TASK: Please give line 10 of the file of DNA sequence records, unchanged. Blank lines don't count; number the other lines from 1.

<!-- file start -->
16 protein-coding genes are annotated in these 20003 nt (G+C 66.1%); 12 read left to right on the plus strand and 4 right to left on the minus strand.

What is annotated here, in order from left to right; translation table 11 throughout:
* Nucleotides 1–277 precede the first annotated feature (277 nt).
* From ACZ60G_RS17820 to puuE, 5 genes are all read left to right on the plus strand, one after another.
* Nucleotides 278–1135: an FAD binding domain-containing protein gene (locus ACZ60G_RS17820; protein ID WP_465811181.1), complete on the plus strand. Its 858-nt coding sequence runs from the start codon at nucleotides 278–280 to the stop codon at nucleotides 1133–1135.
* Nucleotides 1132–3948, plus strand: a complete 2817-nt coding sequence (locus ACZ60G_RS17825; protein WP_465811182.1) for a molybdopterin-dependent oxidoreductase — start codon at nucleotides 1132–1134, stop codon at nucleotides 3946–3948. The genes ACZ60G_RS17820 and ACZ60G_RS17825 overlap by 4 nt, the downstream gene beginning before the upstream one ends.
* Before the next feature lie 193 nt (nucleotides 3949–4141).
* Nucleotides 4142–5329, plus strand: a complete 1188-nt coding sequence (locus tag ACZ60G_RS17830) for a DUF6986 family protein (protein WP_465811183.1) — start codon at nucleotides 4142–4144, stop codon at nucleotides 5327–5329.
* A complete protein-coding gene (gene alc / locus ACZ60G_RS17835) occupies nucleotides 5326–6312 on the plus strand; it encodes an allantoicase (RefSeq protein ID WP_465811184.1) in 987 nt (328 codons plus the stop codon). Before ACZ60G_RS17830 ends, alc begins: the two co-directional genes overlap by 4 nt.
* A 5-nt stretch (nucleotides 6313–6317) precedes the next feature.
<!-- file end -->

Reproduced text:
* A 5-nt stretch (nucleotides 6313–6317) precedes the next feature.